Transcript of ‘Global Challenges’

The following is a full transcript of the public address, "Global Challenges," given by former US President William J. Clinton at Yale University on October 31, 2003.

Transcript of 'Global Challenges'

A public address given by former US President William J. Clinton at Yale University on October 31, 2003.
William J. Clinton
Friday, October 31, 2003

President Richard Levin:

Well, great to see all of you, an enthusiastic crowd. For three centuries, Yale has educated citizens for public service, first for the Connecticut colony, then for the nation, and now for the wider world. Nothing could better symbolize our continuing commitment to that task than the two men you're about to hear from this afternoon. For its my distinct pleasure to introduce you to one Yale graduate, the former President of Mexico, who will in turn introduce another Yale graduate. This is a proud moment for Yale, and one that I am sure you will savor and remember. Ernesto Zedillo earned his Ph.D. here in economics and went on to a distinguished career in the Mexican government. He was

elected President in 1994, and during his tenure, he courageously extended the scope of Mexico's democracy. A year ago, he returned to Yale as Director of the Center for the Study of Globalization. I'm very pleased to introduce to you, for only a brief word, my distinguished friend and colleague, Ernesto Zedillo.

President Ernesto Zedillo:

Thank you very much, President Levin, for your kind words. I hope they are not in lieu of a portion of my salary. Ladies and gentlemen, essential to the Center for the Study of Globalization's mission is to host intellectual and political leaders who have made significant contributions to both overcome the challenges and to seize the opportunities presented by globalization. In the pursuit of this endeavor, today, we are honored to welcome a leader who not only had the vision and skill to preside over one of the longest economic expansions of his nation, but who also was attentive, committed and bold in his support of prosperity and stability in many other parts of the world, including my beloved country. Undoubtedly, he did this for the ethical motives that have historically animated his great country, but also because he has always been clear about the fact that in our contemporary global village, it is in the self-interest of the well-off countries, even the most powerful, to help others to fight poverty, disease, injustice, and insecurity. Our guest today has acted in consistency with this vision not only during his eight years in office, but has relentlessly continued to do so as a private citizen. He has not hesitated to put his time and energy, his heart and mind, into various endeavors to help the weak and the destitute where it is most needed. For this and many other excellent reasons, it is my pride to welcome, in the very good company of President Levin and all of you, a distinguished graduate of the Law School Class of '73, the 42nd President of the United States of America, my dear friend, Bill Clinton.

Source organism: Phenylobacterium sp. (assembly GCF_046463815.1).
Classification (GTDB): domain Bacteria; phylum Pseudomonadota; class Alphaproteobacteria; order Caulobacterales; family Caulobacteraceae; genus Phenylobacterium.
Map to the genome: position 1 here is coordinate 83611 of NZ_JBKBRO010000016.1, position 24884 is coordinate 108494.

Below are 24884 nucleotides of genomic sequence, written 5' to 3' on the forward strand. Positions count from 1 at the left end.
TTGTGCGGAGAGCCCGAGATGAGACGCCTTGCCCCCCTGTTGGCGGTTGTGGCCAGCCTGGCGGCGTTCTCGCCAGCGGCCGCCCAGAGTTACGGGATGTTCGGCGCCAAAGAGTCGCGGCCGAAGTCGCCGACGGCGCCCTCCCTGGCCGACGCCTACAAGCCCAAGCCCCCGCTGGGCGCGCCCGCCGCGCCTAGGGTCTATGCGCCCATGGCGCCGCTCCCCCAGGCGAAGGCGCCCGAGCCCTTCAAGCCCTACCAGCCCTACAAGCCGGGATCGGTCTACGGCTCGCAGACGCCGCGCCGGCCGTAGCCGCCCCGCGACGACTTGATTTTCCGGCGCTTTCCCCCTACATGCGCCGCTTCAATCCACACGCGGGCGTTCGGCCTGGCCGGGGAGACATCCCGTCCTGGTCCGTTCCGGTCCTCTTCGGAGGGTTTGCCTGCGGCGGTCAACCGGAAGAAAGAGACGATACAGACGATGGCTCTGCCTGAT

President William J. Clinton:

Thank you very much!

You don't want to overdo that. You know I might start thinking I'm president again. But I am very grateful, I'm very grateful for the size of this crowd, for the warmth of your welcome and your interest in the topic at hand. I want to thank Rick Levin and the entire Yale Community for welcoming me back. When I leave you, I'm going to a dinner for the 30th reunion of my law school class – I don't know what happened in those 30 years, but…